Anyone who practices surgical oncology, regardless of title, can be skilled at the surgical removal of tumors in most of the body. Other types of surgeons might remove tumors in the spine, skeletal structure or brain. This is usually only the beginning of cancer treatment for people. After undergoing tumor removal, patients may require the services of a medical oncologist who will help administer chemo and look for signs of remission or recurrence. In fact, it may frequently be the case that a medical oncologist, who is not a surgeon, will refer a patient to a surgical oncologist first for surgery prior to chemotherapy. Medical and surgical oncologists may work closely together to provide best care for patients.
This specialty is considered one of the surgical disciplines and it has different training than non-surgical forms of oncology. At minimum, general surgeons must complete about 5 years of post-medical school residency training in general surgery.
Then competition gets extremely fierce for surgical oncology. There are less than 20 programs in the US offering this specialty. If surgeons get accepted to one of these programs, they spend three more years studying. Moreover, there are now some surgical oncology subspecialties like breast cancer surgery, which may extend length of study time.
While this extra training certainly trains the surgeon well, many people may not every meet a surgical oncologist because they’re few in number. Though surgical oncology is a specialty, the term may only define a way of treatment practiced most by general surgeons. It’s obvious surgical oncologists are very highly trained specialists, but many times this extra specialization isn’t required for excellent care.
Since the term is evolving, it might be better to call surgical oncology both an approach and a discipline. General surgeons practice it when needed to treat cancer, and without having completed a residency in the field they may choose to focus their careers on surgical cancer treatment. On the other hand, a general surgeon might do the occasional oncology surgery and lots of other procedures. This could be true for surgeons in smaller communities who serve a varied population. Source: wisegeek.com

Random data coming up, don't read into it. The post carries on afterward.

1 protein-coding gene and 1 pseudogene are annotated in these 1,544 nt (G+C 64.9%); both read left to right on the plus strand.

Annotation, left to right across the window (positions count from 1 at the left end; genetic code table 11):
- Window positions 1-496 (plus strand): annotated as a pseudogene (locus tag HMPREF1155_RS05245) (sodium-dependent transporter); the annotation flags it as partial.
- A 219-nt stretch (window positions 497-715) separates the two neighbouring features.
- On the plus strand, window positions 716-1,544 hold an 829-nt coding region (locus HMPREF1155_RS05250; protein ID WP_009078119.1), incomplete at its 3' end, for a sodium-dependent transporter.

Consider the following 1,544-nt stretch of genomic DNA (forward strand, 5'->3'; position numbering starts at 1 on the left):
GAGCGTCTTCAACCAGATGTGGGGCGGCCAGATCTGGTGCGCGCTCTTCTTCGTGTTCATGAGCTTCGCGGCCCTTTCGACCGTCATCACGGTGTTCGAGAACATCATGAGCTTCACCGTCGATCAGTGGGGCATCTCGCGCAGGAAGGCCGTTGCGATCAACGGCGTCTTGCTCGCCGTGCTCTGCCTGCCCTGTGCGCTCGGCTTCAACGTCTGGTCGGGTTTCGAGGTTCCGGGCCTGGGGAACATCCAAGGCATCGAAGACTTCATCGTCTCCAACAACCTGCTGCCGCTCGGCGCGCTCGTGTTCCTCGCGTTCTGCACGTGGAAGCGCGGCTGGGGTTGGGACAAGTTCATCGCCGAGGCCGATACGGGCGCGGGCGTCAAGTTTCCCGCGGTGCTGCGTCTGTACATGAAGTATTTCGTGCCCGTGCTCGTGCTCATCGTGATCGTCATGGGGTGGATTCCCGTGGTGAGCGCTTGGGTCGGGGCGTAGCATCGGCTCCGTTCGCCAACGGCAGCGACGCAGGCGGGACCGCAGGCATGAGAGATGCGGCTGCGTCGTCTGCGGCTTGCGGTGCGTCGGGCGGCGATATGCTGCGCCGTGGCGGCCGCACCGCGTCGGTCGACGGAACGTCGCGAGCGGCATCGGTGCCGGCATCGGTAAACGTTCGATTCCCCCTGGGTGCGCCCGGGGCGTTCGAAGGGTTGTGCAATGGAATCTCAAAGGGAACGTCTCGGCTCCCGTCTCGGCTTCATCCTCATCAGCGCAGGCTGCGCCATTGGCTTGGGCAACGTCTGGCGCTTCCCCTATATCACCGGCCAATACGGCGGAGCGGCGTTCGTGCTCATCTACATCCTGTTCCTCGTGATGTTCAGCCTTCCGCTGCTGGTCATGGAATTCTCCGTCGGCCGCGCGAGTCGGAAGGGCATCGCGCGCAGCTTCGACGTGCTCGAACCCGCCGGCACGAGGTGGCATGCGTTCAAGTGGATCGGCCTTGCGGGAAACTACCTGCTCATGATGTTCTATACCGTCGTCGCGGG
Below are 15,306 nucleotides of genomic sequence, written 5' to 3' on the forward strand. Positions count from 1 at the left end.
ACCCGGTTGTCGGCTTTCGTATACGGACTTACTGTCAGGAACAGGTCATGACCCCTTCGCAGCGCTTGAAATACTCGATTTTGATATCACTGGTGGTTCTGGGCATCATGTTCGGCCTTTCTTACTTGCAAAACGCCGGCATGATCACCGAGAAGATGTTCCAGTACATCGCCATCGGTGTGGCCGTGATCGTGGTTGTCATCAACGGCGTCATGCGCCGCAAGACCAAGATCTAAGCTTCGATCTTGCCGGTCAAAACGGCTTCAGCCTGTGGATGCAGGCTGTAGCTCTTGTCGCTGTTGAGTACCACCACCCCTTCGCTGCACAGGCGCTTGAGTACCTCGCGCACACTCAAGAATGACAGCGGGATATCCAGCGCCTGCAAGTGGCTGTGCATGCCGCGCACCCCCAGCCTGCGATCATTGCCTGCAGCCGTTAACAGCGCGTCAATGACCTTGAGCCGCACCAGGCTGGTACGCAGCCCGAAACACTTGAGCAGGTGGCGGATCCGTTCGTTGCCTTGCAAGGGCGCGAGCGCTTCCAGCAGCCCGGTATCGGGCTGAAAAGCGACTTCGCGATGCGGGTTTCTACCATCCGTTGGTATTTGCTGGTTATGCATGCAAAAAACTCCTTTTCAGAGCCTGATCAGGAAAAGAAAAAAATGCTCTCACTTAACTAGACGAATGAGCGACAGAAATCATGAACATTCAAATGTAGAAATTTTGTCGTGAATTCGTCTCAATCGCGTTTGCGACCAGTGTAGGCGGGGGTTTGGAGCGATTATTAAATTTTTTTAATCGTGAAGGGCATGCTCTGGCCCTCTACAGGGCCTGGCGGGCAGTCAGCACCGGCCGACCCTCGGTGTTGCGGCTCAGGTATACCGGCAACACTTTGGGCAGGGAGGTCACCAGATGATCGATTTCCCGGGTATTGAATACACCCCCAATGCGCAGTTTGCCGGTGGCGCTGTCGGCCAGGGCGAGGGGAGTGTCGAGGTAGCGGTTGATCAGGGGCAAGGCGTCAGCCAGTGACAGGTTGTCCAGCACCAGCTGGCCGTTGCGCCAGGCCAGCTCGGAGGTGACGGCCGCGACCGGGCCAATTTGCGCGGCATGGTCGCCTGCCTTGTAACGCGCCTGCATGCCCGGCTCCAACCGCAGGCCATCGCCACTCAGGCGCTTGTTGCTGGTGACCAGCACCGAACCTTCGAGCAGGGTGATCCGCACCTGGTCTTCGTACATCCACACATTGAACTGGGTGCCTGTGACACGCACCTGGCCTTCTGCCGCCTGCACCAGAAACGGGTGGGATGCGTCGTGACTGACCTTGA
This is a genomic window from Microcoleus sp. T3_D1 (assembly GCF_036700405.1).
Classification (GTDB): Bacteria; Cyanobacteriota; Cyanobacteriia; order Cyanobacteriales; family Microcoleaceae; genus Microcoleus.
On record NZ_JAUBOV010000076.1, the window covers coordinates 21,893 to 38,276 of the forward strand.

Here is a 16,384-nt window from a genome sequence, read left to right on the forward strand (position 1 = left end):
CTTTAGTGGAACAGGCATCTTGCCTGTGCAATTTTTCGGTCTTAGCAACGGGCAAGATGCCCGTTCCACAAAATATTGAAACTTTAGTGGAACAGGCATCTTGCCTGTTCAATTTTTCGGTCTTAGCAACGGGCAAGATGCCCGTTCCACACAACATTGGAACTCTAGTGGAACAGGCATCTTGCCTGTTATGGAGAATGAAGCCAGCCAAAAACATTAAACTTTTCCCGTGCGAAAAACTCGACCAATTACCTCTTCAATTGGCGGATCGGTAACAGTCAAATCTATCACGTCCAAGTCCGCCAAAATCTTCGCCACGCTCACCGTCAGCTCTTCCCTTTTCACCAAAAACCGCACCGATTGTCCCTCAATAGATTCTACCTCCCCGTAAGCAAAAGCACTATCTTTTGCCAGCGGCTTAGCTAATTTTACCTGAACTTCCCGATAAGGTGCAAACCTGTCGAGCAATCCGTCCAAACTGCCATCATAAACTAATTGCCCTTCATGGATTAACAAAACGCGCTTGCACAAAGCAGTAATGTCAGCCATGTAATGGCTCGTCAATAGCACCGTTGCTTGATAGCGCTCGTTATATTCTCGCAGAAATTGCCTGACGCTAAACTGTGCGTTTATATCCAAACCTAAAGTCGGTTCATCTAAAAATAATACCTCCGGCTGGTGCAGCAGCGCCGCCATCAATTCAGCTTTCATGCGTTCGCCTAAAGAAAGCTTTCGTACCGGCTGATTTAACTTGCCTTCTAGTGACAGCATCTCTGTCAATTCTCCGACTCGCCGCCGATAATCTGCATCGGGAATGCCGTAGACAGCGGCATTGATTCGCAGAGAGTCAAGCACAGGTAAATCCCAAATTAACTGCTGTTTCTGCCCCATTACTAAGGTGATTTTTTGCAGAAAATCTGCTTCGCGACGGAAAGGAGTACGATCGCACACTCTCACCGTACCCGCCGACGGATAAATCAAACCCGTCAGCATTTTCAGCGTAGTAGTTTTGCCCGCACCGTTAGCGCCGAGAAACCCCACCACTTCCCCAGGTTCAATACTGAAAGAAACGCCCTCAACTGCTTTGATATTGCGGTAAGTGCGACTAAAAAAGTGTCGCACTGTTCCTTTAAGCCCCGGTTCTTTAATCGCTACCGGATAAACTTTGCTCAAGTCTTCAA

Robotic Surgery videos performed by Dr. Iddings
Total Robotic Whipple with pancreaticojejunostomy performed by Dr. Douglas M. Iddings FACS 2010. This was an "R0 resection" with 26 lymph nodes in a very complex patient. Final Pathology = 3.5cm adenocarcinoma.
Robotic Assisted Parathyroidectomy performed by Dr. Douglas Iddings
Image by; Matt Dixon | The Flint Journal
Robotic whipple's procedure From the article in the Flint Journal
When Orie Lewis was diagnosed with pancreatic cancer he decided to have robotic surgery.
Dr. Douglas Iddings at McLaren Regional Medical Center, performs a new robotic, minimally invasive procedure to remove pancreatic cancer. It is one of a handful of such surgeries being performed in the country and Lewis’ surgery was the first of its kind performed at McLaren.
The surgery involves removing parts of the stomach and pancreas and the entire gallbladder, among other organs, and reconstructing the digestive system. The robotic surgery typically ensures less pain and a shortened recovery, Iddings said. It’s also ideal for patients like Lewis who have pre-existing medical problems, such as heart and lung conditions.
The surgery performed on Lewis — called a whipple — typically calls for a doctor to open a person’s chest and remove cancer with scalpels and surgical tools. Robotic arms make it possible to do all the work through the small cuts in the abdomen. The robot is like an extension of a doctor’s arms and hands, Iddings said. It allows precise accuracy when maneuvering through a patient’s body — the movement of a finger or hand can send the robot to areas that fingers and hands might not reach.
Still, there can be severe complications if a whipple is performed incorrectly. Digestive fluids can eat through a person’s stomach. That can occur in regular and robotic cases.
In Lewis’ case, Iddings said the minimal approach gave his patient a better chance at life. With a few months of chemotherapy left, Lewis is looking forward to hitting the golf course and gardening once spring hits.